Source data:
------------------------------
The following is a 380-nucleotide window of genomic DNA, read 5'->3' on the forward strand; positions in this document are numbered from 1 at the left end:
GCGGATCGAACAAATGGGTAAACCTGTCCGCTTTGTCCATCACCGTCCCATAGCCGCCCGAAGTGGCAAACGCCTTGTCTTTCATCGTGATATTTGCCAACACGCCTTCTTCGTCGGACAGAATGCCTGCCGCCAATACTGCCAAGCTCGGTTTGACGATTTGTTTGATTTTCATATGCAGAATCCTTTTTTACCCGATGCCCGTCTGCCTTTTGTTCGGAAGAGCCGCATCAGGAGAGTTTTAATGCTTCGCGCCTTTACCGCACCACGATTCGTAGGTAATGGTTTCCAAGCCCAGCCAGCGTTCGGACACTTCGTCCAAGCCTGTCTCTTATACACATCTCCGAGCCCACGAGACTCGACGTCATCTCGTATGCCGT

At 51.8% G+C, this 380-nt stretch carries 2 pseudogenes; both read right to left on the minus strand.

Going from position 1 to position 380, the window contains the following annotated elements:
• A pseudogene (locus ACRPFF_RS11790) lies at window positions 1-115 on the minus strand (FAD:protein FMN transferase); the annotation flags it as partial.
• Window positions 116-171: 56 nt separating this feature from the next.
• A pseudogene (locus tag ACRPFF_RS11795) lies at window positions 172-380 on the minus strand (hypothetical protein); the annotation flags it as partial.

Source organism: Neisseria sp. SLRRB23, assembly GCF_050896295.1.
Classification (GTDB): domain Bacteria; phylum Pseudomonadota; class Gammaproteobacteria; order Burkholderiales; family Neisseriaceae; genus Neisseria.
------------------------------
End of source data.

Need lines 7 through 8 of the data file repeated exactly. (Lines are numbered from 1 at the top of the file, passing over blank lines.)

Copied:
• A pseudogene (locus tag ACRPFF_RS11795) lies at window positions 172-380 on the minus strand (hypothetical protein); the annotation flags it as partial.

Source organism: Neisseria sp. SLRRB23, assembly GCF_050896295.1.